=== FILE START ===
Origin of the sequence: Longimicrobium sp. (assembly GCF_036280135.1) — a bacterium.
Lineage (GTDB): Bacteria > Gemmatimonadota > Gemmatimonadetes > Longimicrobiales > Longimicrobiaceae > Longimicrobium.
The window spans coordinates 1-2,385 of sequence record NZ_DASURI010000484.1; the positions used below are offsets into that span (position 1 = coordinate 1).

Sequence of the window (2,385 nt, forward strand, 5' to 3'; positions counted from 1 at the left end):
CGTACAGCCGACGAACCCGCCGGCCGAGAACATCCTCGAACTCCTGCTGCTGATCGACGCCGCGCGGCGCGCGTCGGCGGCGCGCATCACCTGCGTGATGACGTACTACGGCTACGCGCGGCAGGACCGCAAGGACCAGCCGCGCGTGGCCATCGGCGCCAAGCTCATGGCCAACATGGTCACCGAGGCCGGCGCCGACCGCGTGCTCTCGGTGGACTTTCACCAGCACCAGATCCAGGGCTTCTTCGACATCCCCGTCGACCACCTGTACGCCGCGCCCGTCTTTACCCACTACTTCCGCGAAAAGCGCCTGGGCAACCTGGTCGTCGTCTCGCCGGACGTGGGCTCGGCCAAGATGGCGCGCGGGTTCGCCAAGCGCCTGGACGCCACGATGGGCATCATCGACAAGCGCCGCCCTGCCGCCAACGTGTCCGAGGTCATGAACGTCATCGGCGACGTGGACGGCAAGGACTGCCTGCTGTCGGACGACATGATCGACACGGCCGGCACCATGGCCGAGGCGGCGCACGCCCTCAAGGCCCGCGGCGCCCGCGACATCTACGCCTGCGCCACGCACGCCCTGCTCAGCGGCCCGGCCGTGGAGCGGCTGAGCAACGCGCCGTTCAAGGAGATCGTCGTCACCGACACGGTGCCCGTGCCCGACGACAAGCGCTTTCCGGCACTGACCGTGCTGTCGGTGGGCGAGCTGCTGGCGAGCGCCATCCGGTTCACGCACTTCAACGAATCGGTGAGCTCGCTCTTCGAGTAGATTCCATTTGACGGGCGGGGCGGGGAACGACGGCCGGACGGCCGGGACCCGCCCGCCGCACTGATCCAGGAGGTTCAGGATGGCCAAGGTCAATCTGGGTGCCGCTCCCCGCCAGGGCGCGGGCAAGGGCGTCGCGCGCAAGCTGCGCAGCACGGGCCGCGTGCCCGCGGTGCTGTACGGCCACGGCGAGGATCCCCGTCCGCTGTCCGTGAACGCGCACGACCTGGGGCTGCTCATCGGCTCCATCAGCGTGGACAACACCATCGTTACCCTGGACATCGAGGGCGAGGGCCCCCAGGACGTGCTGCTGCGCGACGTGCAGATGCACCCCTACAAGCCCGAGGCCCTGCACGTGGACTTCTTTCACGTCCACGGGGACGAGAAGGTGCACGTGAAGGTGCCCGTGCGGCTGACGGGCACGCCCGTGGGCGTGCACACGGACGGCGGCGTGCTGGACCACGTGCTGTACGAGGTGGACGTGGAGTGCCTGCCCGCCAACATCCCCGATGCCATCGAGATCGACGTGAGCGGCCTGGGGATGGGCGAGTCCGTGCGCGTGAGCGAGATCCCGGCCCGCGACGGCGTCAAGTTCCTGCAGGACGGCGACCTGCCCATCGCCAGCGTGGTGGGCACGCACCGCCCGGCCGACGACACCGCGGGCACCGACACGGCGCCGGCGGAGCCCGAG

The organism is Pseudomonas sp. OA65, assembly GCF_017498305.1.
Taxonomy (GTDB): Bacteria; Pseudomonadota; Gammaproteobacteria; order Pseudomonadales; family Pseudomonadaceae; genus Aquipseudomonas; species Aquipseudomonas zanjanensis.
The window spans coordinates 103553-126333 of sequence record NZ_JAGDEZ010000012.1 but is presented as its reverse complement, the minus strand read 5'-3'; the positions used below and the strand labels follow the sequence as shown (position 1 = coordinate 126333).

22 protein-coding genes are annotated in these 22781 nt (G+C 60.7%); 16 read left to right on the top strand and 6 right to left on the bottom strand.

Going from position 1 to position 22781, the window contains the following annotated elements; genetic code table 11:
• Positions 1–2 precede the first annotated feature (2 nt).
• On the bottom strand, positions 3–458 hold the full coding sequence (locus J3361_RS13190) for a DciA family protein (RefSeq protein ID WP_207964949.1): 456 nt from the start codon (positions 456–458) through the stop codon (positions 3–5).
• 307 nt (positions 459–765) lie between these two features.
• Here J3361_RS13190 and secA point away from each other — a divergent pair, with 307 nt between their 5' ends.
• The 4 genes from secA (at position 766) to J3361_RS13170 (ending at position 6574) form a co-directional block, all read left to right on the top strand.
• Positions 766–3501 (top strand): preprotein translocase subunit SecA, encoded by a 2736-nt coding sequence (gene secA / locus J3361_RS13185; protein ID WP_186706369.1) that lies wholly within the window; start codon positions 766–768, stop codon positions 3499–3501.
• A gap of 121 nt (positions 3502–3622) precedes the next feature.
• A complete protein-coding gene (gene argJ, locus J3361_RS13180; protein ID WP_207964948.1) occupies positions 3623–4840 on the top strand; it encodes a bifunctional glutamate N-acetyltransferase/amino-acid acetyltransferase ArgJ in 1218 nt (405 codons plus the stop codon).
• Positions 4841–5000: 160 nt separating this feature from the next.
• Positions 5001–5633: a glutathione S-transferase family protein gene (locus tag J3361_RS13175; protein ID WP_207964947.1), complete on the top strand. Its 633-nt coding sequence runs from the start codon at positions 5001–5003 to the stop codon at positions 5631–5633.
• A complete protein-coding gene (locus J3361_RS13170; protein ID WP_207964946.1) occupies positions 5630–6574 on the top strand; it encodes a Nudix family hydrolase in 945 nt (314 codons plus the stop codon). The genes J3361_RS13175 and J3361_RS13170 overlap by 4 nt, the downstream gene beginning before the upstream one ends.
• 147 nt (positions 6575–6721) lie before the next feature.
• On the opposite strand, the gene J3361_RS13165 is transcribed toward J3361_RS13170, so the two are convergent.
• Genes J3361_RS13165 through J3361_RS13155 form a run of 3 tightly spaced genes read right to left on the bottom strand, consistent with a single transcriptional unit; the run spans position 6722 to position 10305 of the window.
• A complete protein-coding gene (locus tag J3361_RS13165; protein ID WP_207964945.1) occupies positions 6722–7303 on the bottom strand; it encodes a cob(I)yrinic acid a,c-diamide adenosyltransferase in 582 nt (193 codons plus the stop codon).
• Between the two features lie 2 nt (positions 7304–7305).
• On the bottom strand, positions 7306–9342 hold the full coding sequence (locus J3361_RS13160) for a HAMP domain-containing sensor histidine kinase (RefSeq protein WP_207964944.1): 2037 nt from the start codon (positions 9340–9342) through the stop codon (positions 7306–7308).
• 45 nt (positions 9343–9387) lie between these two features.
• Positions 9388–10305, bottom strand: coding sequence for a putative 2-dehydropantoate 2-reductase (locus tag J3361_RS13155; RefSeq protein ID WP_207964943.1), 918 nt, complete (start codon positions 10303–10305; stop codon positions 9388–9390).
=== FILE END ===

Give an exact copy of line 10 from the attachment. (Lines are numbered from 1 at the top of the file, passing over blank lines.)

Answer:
Going from position 1 to position 22781, the window contains the following annotated elements; genetic code table 11: